Last month the Nyst Legal commercial litigation team spent nearly two weeks in the Federal Court in Melbourne, flanked by a phalanx of QC’s, arguing the toss about exactly how far businesses can and can’t go in talking up their product to the customers of their commercial competitors.
Photo by Tim Mossholder on Unsplash
Our client, a major national franchise chain, had actively marketed its wares to the franchisees of its various franchisor competitors throughout Australia, convincing many of them it offered a far superior product and service for their money. Not surprisingly, the campaign proved to be a highly successful one, with many out-of-contract franchisees defecting to our client in the hope of finding a better alternative, and still more lining up to make the switch as soon as their current franchise term expired.
Again not surprisingly, that put a lot of corporate noses out of joint, as our client’s brand became the big name on the block. Its competitors weren’t happy, but there wasn’t a whole lot they could do about it. Healthy competition is what free enterprise is all about, and businesses are free to market their product to anyone they please, including the customers of their competitors.
The complication came when one franchisee was so impressed with our client’s franchise product, they couldn’t wait to get out of their current agreement. Instead of negotiating an early termination of their agreement, or waiting for its term to expire, the franchisee simply walked out on the contract, and ‘patched across’ to our client’s brand.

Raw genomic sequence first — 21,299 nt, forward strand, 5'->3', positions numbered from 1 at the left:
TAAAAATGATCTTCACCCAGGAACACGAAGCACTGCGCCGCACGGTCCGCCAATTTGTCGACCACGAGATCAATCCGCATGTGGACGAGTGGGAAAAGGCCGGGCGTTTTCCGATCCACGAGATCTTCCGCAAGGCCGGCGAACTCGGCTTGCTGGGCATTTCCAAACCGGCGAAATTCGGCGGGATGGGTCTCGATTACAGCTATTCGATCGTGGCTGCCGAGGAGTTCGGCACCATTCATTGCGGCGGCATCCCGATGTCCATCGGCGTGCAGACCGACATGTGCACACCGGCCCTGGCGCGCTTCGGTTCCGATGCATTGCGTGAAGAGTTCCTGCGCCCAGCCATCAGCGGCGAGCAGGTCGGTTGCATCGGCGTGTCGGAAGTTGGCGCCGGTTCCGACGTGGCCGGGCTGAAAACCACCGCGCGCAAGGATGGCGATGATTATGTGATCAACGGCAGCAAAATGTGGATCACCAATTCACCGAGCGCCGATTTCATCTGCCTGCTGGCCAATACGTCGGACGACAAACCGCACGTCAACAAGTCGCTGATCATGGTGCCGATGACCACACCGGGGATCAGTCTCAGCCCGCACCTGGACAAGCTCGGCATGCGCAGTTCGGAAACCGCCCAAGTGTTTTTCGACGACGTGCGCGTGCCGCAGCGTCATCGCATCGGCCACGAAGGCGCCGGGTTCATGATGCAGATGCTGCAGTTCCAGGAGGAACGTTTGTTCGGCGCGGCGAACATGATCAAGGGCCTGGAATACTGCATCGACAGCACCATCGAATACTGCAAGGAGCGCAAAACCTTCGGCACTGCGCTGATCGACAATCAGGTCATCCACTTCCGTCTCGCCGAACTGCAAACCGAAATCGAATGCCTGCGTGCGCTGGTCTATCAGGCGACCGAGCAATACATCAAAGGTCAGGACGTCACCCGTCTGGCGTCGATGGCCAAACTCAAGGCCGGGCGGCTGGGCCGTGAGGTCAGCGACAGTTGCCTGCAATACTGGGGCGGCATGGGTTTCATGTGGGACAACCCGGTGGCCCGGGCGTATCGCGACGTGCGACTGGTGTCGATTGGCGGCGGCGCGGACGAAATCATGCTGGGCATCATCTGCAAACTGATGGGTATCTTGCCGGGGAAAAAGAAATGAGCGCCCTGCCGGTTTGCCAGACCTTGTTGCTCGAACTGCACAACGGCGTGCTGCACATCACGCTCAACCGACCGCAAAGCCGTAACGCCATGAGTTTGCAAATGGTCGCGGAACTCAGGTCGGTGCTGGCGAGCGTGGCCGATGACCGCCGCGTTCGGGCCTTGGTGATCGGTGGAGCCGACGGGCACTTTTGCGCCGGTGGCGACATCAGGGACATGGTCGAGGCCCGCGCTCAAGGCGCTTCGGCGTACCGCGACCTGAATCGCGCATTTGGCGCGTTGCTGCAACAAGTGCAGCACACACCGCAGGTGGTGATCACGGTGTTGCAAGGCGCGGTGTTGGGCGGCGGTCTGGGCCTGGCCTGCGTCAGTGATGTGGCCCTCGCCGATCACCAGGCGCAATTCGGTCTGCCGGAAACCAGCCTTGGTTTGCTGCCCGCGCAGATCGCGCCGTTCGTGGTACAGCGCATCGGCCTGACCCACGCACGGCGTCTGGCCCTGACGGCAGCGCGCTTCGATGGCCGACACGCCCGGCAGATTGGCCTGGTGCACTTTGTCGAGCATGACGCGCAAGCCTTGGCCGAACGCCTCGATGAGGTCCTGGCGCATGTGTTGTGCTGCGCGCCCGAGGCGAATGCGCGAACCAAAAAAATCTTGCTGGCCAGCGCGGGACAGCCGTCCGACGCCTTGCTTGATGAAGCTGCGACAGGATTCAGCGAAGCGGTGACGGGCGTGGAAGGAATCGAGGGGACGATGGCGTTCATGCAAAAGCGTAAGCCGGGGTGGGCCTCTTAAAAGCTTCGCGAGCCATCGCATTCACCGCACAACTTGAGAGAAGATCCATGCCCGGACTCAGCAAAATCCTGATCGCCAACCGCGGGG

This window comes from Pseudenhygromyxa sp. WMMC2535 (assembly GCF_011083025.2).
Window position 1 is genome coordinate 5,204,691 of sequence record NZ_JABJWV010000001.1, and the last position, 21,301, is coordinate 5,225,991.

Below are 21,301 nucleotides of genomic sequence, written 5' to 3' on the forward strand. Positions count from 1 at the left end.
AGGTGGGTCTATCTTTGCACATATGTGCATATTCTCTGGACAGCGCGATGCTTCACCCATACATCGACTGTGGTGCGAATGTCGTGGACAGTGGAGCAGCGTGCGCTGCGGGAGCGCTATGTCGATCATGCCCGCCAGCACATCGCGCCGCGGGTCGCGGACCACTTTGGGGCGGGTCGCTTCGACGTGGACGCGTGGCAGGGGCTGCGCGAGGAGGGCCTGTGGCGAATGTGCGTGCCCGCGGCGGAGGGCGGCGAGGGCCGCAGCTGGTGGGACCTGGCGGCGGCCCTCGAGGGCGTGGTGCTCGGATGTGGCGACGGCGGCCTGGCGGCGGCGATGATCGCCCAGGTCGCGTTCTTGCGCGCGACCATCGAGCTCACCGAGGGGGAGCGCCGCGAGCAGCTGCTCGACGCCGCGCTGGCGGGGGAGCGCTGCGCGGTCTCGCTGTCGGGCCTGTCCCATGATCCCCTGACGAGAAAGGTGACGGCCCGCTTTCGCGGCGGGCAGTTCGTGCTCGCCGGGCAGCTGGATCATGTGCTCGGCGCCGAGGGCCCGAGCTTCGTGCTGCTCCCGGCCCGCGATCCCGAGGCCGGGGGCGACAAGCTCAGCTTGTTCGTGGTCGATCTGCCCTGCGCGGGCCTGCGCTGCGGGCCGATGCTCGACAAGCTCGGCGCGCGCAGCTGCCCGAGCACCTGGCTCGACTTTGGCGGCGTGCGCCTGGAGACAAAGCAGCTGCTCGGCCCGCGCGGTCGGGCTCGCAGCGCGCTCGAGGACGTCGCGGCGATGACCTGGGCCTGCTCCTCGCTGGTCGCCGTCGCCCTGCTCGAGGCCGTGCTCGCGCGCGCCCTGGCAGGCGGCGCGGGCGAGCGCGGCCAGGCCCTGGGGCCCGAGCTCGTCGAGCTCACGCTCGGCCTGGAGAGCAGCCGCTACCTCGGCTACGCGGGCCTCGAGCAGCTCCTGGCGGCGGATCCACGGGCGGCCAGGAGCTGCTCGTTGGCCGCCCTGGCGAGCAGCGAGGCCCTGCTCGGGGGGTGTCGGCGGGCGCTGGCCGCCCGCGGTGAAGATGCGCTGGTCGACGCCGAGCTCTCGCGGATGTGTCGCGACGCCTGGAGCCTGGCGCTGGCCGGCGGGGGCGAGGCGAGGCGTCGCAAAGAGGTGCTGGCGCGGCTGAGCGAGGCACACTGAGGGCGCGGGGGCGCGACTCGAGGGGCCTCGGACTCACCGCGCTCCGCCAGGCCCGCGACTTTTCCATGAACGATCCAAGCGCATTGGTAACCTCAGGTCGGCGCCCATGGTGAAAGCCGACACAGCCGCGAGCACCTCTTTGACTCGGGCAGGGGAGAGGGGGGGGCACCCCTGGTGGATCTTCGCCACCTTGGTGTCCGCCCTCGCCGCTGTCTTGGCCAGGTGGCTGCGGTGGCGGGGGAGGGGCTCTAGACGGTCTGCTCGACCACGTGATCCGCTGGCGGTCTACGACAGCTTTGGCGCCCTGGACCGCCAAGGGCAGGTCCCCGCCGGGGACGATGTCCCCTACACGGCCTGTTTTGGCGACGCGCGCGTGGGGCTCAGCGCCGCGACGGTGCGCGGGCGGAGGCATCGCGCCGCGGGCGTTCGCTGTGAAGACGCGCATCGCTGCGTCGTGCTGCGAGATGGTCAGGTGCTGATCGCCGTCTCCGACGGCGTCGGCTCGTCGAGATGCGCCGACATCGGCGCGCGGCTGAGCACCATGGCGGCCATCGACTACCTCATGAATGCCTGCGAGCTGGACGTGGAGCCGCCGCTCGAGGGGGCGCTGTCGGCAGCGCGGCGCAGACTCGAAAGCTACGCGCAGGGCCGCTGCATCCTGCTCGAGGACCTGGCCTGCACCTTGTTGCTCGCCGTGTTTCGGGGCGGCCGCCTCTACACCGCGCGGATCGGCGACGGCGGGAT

That raised the potential for an action in the relatively rarely visited tort of inducing breach of contract. The allegation was our client had intentionally induced the franchisee to breach their existing franchise agreement to come over to the new franchise. Our client countered that it had no wish or intention to see anyone breach anything, although it had aggressively encouraged its competitors’ franchisees to defect, once they were free to do so.
The case is on-going in the courts, but has brought into sharp focus the fine line between what is permissible in commercial competition, and what’s not. Any business is absolutely free to market its product to competitors’ customers, including telling them they would be much better off to ‘get with the strength,’ provided they don’t step over the line and encourage those customers to breach their current contractual obligations.
The courts have described the tort of inducing breach of contract as involving “direct persuasion or procurement or inducement applied by the third party to the contract breaker, with knowledge of the contract and the intention of bringing about its breach.” Intention is a crucial feature, so it will inevitably come down to what is and isn’t said to the prospective customer. That makes it imperative that the marketing is well documented, expressed in concise terms that make it very clear what’s being offered, so there can be no misunderstanding. Because once that fine line gets blurred, you can spend a lot of time and money arguing about just exactly who said what to whom, and to what end.